3D virtual tours and Zoom client meetings propel real estate for those who can’t wait

Real estate market activity in Toronto is off by 60-65 per cent, according to realtor Barry Cohen, of Barry Cohen Homes. But that doesn’t mean things have fallen off a cliff. Most buyers and sellers have pulled back to wait it out, but others cannot or will not. And those people are looking for creative and safe new ways to move forward. 

According to Cohen, who operates in the luxury home market and is one of the top realtors in the country, this spring was shaping up to be the best Toronto has seen in 20 years. When the new COVID-19 measures came in, including banning open houses, the market froze as transactions have dropped like a rock and prices have started to pull back.

Unlike the last major correction of this magnitude that ran from 1989-1993 when the future was unclear, what we are experiencing now has an end game, he says. There are treatments and vaccines on the way. The curve is flattening in Canada, and things will return to normal. Combine this reality with interest rates at historic lows, and Cohen sees a lot of pent up demand that should snap the market by late 2020 or early 2021. 

Jamie Dempster broker at RE/MAX Hallmark Jamie Dempster Group who operates primarily in the under $2 million market, is still busy. He has sold four homes and leased two condos in the last couple weeks. 

It is less frantic and rushed, one month ago we saw flashes of the 2017 spike in prices, bidding wars and general frantic behaviour,” he says. “People are acting much more cautious and not diving into situations.”

Whoever remains in the interim market is very serious about making a move right now, and forward-thinking realtors are making it happen thanks to cutting-edge technology that allows for maximum physical distancing. 

“There is more of a sense of urgency, as opposed to the tire kickers who are just checking things out,” says Cohen. “The reality is that people are rightfully very concerned about going into homes, and we need to and are adapting.”

Cohen’s firm has two pieces of key technology to facilitate a true-to-life experience as possible for potential buyers. Firstly, there is virtual staging. 

“Many agents didn’t have the ability to stage, and most sellers were not willing to participate given the health concerns,” Cohen explains. “So, what we do is that we impose staging on photos of the home. We can create any style, we can change wall colours, add a different type of chandelier and that really helps us to show what the home can become.”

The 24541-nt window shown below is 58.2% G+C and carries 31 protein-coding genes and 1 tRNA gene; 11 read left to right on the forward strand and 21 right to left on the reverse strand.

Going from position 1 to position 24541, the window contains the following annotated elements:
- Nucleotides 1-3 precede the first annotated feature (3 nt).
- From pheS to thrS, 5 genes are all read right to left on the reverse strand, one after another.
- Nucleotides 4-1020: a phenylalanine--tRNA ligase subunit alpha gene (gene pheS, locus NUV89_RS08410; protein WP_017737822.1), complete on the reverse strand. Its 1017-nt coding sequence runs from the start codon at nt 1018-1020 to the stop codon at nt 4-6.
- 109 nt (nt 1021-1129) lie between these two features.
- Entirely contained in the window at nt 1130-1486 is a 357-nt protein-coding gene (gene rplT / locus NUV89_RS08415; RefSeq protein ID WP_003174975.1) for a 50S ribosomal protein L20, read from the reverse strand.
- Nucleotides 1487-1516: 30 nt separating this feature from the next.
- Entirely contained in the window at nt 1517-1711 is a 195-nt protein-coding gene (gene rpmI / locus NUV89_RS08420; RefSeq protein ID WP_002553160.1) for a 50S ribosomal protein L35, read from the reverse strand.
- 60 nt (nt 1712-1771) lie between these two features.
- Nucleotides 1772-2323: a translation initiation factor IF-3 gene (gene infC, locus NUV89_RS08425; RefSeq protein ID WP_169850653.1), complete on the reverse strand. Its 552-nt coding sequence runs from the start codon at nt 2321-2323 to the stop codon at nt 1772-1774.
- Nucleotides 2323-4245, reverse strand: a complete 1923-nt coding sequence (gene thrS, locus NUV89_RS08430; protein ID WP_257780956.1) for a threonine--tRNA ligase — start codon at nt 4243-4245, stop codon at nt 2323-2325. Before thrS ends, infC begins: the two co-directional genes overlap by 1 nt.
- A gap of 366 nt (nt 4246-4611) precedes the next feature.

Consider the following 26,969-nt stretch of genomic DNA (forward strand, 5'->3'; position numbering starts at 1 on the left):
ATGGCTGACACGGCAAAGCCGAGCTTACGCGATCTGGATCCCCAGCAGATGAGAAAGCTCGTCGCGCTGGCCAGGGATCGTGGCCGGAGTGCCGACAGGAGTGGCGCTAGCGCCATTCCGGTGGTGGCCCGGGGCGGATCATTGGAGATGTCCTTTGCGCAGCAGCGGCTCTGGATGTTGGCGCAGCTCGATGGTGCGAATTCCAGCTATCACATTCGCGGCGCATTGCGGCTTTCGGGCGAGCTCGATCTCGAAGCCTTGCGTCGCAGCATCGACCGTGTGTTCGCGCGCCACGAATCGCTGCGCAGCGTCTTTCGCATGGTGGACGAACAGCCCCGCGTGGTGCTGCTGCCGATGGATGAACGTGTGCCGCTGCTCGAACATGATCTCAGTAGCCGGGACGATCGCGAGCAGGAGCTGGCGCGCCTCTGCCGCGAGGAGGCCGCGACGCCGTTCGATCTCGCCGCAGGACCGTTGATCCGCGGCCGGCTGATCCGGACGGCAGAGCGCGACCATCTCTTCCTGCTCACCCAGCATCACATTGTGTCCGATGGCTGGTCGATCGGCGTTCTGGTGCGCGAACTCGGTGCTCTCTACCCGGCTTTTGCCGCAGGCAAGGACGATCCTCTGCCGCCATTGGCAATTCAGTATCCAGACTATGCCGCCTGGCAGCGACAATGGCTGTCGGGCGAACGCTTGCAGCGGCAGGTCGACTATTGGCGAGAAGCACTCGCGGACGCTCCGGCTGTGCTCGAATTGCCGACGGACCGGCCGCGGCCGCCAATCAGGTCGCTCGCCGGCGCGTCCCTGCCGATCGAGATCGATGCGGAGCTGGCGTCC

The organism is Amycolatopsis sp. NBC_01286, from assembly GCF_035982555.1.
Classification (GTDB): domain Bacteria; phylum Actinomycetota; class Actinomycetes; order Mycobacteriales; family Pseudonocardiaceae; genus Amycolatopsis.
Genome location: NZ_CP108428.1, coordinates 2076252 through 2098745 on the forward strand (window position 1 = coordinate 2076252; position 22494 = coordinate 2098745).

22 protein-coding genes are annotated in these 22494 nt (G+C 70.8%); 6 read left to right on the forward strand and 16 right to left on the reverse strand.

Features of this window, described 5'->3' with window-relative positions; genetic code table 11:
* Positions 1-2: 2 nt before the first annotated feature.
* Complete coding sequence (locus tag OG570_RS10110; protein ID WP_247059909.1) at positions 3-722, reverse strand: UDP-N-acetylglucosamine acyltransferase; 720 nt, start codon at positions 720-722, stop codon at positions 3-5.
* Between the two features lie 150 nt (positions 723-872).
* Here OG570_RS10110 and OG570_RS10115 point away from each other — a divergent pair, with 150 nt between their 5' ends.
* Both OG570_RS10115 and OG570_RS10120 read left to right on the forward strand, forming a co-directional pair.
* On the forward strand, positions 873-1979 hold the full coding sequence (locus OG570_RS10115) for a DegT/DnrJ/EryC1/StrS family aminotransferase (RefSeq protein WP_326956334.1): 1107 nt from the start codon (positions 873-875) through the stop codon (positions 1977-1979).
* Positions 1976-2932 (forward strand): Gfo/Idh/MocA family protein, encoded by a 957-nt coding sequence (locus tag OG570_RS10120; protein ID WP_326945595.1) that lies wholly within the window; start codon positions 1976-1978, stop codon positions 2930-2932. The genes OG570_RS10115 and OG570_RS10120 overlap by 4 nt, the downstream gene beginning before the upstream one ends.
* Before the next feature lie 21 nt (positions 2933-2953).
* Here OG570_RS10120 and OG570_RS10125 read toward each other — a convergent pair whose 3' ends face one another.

In addition to virtual staging, there is also enhanced 3D modelling that allows potential buyers to have a very realistic walk-through of the home. In these tours, currently done by a third party operator but soon to be done in-house, every nook and cranny can be viewed in high definition and at the buyer’s own pace. 

“You feel like you’re actually walking through the home,” Cohen says.

This technology, he adds, has actually been in use the last couple of years, but agents didn’t use it that much.

“Before, this technology was criticized for showing too much,” Cohen explains. “But now it is this golden opportunity to really do the best, closest thing to physically being on a home tour.”

Most of the listings on Cohen’s website utilize the new technology and web traffic has actually increased by a whopping 500 per cent in recent weeks while users are spending much more time viewing each property. 

These new tools are combined with others also coming to the fore across all business sectors such as Zoom meetings for listing interviews, as well as DocuSign and electronic signatures for transactions. 

Dempster has connected both buyers and sellers via Facetime to conduct property tours and uses a virtual tour platform called Matterport to showcase homes. 

Home inspections still need to be conducted in person, but the current operating procedure has inspectors going into homes alone and with full safety measures in place then reporting back to the buying team. 

Some of the changes have been so well received that both Cohen and Dempster said they would make them permanent after the shutdown. 

That being said, although there is much that can be done on the digital side, there is always a human element that is hard to replicate, says Dempster. 

Both said, some face-to-face interactions are still necessary on occasion and are handled with a great number of precautions. But, with the vast majority of in-person communications over that has resulted in an overall tempering of the market. 

“A huge part of our job is to understand people’s needs, fears, concerns. Although we are managing virtually, nothing replaces the in-person connection and developing a trusting relationship with our clients,” he explains. “We are seeing a big decline in cold leads coming in, meaning people who haven’t met me and wanted to before engaging our services. As a result, they are holding off on listing or buying.”

As we approach the midpoint of April, there is already talk of ways Toronto and other cities can exit the shutdown and phase in industries that have been closed. 

In an opinion piece written for a local website, TRREB president Michael Collins said, “If social distancing measures begin to loosen starting in the mid-to-late summer, then we could see a strengthening demand for ownership housing throughout the fall and into the winter. News of employees returning to work and extremely low mortgage rates could also fuel tighter market conditions.”

Article exclusive to TRNTO